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Autism and Theory of Mind

Do people with autism spectrum disorders lack a theory of mind?

An important challenge for psychologists working on autism spectrum disorders (ASDs) is to explain why characteristic impairments occur in three different areas of functioning

  1. social interaction
  2. communication
  3. activities and interests

One strategy for explaining this three-way pattern is to identify a single underlying problem that links the different symptoms. Such so-called core deficit approaches all address autism at the socio-cognitive level, but make different assumptions about how cognitive and social functioning interrelate.

The most influential, and perhaps the most compelling, socio-cognitive model argues that people with ASDs have a diminished capacity to understand the thoughts, beliefs, intentions and emotions of other people, and perhaps themselves. Indeed, people with autism may be unaware that others have such a mental life. It has been argued that such theory of mind (ToM) was fundamental to the evolution of our species as advanced social animals. Making a similar point from a philosophical perspective, Daniel Dennett (1978) suggested that if a person was unable to understand the thoughts or intentions of another person, much of social interaction and communication would be a mystery. Hence a ToM deficit could explain the autistic difficulties in both these areas. The following anecdote illustrates this point.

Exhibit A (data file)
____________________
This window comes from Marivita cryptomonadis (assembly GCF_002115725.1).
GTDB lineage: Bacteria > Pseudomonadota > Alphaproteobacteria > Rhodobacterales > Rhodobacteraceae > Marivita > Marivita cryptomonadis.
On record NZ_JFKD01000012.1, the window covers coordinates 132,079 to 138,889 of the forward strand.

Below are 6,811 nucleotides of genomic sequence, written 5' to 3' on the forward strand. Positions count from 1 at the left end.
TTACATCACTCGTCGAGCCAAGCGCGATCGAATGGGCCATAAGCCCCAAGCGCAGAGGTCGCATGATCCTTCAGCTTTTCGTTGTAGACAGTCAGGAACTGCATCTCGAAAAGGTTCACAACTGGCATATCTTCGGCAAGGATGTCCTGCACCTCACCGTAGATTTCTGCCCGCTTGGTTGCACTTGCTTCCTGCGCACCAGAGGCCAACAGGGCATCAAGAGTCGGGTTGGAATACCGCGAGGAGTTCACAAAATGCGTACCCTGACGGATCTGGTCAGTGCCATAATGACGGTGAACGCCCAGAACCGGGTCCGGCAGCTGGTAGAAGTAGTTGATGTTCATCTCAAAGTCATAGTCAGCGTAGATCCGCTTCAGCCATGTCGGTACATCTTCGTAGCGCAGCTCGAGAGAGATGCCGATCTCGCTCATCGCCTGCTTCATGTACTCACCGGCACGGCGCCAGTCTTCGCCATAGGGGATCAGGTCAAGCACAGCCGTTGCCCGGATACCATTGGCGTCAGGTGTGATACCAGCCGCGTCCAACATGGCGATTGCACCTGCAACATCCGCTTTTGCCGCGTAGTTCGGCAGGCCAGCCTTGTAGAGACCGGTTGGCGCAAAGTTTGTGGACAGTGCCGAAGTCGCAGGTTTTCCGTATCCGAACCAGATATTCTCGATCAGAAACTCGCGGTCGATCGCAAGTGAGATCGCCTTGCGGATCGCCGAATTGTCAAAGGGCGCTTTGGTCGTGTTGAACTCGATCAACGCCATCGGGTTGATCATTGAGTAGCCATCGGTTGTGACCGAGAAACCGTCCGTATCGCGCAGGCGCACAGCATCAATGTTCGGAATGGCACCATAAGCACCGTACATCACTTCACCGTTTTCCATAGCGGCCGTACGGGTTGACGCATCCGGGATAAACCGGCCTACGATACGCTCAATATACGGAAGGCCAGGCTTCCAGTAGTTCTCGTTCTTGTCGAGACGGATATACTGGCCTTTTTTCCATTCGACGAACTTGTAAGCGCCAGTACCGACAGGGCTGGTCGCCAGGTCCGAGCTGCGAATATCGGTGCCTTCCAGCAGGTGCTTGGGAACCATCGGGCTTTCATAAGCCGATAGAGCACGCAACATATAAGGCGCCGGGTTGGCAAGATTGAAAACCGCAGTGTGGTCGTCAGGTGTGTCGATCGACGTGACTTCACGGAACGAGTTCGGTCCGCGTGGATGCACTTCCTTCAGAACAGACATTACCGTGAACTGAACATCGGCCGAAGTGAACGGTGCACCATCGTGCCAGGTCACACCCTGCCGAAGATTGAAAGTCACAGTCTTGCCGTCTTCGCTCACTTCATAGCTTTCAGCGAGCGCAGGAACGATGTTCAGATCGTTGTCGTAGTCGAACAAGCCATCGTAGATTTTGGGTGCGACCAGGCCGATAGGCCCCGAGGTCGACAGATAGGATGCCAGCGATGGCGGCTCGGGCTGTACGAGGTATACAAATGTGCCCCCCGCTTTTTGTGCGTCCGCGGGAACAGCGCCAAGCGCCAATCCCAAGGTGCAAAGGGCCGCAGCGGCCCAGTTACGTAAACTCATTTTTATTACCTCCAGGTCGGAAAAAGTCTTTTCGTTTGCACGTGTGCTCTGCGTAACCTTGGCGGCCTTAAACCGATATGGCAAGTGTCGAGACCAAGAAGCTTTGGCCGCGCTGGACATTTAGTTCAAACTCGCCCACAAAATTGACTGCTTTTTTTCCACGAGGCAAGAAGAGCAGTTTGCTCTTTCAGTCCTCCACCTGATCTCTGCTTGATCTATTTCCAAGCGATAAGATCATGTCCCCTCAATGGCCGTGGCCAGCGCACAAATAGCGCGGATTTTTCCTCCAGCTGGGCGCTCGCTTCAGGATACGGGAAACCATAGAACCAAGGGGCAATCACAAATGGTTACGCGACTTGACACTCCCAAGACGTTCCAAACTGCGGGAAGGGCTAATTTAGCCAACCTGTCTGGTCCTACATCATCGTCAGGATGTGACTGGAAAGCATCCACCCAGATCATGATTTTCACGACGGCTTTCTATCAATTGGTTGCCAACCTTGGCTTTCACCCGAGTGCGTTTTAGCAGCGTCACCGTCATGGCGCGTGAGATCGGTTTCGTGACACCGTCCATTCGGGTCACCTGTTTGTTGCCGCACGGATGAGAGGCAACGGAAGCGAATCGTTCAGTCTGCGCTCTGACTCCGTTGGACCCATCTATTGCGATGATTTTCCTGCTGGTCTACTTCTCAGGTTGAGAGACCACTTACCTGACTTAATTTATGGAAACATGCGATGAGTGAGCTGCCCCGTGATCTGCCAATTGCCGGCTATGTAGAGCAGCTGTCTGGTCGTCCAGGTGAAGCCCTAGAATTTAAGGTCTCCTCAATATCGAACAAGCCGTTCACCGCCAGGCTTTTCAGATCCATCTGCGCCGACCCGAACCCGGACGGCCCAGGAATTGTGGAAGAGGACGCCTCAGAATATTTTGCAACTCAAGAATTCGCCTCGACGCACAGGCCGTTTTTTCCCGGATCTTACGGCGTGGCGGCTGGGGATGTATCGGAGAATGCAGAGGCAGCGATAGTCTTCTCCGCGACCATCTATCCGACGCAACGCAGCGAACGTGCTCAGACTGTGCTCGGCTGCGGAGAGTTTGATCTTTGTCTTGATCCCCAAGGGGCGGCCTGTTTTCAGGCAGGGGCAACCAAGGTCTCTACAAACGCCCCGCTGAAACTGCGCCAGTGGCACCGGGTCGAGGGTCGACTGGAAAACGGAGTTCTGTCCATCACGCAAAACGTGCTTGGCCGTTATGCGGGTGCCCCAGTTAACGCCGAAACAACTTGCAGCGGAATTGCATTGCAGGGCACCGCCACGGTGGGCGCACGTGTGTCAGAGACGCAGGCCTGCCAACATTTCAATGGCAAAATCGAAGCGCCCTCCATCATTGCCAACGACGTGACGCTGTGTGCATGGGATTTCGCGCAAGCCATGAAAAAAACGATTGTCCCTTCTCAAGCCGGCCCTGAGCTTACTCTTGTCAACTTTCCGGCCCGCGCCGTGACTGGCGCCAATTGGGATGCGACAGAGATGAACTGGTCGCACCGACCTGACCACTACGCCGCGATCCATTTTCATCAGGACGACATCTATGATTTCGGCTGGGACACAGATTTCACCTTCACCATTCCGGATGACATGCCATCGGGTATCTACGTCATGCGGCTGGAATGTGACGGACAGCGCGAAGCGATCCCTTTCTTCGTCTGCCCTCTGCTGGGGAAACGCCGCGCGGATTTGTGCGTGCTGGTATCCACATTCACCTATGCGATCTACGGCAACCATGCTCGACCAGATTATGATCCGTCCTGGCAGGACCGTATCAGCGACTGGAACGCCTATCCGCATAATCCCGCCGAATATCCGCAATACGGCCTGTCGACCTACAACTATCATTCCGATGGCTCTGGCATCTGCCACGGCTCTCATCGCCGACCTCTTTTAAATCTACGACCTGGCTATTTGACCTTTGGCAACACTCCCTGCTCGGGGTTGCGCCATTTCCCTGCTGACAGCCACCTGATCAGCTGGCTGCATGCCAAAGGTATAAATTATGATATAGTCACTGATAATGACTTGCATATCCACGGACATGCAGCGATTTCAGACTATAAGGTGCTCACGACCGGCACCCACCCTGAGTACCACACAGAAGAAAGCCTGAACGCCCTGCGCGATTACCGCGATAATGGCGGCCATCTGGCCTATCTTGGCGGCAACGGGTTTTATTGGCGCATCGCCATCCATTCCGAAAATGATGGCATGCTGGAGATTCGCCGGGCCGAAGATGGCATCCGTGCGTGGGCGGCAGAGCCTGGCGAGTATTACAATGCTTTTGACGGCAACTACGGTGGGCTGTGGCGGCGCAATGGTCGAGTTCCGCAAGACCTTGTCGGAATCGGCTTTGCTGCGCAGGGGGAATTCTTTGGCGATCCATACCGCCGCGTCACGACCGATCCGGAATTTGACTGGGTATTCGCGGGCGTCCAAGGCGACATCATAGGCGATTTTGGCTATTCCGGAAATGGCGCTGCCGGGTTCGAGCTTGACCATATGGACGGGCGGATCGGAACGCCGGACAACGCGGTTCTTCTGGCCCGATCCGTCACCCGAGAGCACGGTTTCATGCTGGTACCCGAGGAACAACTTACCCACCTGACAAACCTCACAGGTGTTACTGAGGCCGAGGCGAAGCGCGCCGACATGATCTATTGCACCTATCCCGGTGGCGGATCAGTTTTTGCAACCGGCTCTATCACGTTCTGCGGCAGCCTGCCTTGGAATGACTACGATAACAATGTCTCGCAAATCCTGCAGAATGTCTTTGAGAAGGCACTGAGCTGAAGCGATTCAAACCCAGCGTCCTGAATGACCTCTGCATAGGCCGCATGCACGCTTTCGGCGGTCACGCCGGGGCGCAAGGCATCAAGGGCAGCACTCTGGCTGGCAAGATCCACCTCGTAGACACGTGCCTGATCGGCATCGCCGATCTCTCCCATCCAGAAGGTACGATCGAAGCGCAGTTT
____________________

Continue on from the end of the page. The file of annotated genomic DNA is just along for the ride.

A child with autism was instructed by his teacher, ‘Go and ask Mr Smith [another teacher] if he would like a cup of coffee’. The child went and found Mr Smith and delivered the question, but then came straight back without waiting for the reply: he did not realize that the intention of these communications was to find out whether Mr Smith wanted a drink.

Most conversation is inherently ambiguous, and to make sense of it, we use context and behavior to work out the intentions behind what people say. Sperber and Wilson’s concept of relevance and inference is essentially this.

Dennett reasoned that the most stringent test of ToM was whether a person could understand that someone else’s belief about a situation was different from their own, and from reality – the so-called false belief test. Imagine the following scenario:

You and a friend drive to the shops in your car. You park your car in a particular street (Mount Street) and as you both have different shops to visit you arrange to meet back at the car in an hour’s time. Shortly after parting from your friend, you realize you have left your wallet at home, so you take the car home to fetch it. When you get back to where you parked before, it is full up, so you have to park in a different street (Park Street). You know that when your friend goes to meet you she will assume that the car is where you originally parked it. Unless you can find her first, she will go to meet you there.